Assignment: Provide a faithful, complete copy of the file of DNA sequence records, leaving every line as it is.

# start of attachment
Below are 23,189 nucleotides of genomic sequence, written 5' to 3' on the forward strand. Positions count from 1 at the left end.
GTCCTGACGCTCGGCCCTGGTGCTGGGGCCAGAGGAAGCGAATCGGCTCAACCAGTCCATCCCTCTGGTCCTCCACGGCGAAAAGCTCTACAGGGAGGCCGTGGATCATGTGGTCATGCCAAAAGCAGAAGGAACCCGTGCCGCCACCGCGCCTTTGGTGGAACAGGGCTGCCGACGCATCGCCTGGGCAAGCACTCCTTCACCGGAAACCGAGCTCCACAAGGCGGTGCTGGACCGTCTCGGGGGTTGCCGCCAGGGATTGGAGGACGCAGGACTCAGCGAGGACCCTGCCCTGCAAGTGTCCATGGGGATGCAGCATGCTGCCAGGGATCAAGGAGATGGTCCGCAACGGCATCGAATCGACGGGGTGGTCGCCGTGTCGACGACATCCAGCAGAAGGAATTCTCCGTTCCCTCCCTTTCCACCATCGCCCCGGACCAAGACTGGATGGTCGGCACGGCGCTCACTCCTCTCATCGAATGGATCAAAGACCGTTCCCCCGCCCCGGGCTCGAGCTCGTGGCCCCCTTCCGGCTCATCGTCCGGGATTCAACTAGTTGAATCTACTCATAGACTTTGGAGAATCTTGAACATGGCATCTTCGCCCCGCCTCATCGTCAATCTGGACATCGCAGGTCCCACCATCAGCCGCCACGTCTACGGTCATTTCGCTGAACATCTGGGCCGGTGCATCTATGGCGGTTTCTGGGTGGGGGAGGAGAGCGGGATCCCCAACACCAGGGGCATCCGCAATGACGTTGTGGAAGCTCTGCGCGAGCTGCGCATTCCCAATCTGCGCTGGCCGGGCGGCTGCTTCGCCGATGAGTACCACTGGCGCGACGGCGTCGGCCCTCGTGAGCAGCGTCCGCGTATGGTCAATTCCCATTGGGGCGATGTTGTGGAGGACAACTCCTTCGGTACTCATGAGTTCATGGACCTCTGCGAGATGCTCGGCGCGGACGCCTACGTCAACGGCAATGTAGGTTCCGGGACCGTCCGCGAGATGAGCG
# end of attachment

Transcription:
Below are 23,189 nucleotides of genomic sequence, written 5' to 3' on the forward strand. Positions count from 1 at the left end.
GTCCTGACGCTCGGCCCTGGTGCTGGGGCCAGAGGAAGCGAATCGGCTCAACCAGTCCATCCCTCTGGTCCTCCACGGCGAAAAGCTCTACAGGGAGGCCGTGGATCATGTGGTCATGCCAAAAGCAGAAGGAACCCGTGCCGCCACCGCGCCTTTGGTGGAACAGGGCTGCCGACGCATCGCCTGGGCAAGCACTCCTTCACCGGAAACCGAGCTCCACAAGGCGGTGCTGGACCGTCTCGGGGGTTGCCGCCAGGGATTGGAGGACGCAGGACTCAGCGAGGACCCTGCCCTGCAAGTGTCCATGGGGATGCAGCATGCTGCCAGGGATCAAGGAGATGGTCCGCAACGGCATCGAATCGACGGGGTGGTCGCCGTGTCGACGACATCCAGCAGAAGGAATTCTCCGTTCCCTCCCTTTCCACCATCGCCCCGGACCAAGACTGGATGGTCGGCACGGCGCTCACTCCTCTCATCGAATGGATCAAAGACCGTTCCCCCGCCCCGGGCTCGAGCTCGTGGCCCCCTTCCGGCTCATCGTCCGGGATTCAACTAGTTGAATCTACTCATAGACTTTGGAGAATCTTGAACATGGCATCTTCGCCCCGCCTCATCGTCAATCTGGACATCGCAGGTCCCACCATCAGCCGCCACGTCTACGGTCATTTCGCTGAACATCTGGGCCGGTGCATCTATGGCGGTTTCTGGGTGGGGGAGGAGAGCGGGATCCCCAACACCAGGGGCATCCGCAATGACGTTGTGGAAGCTCTGCGCGAGCTGCGCATTCCCAATCTGCGCTGGCCGGGCGGCTGCTTCGCCGATGAGTACCACTGGCGCGACGGCGTCGGCCCTCGTGAGCAGCGTCCGCGTATGGTCAATTCCCATTGGGGCGATGTTGTGGAGGACAACTCCTTCGGTACTCATGAGTTCATGGACCTCTGCGAGATGCTCGGCGCGGACGCCTACGTCAACGGCAATGTAGGTTCCGGGACCGTCCGCGAGATGAGCG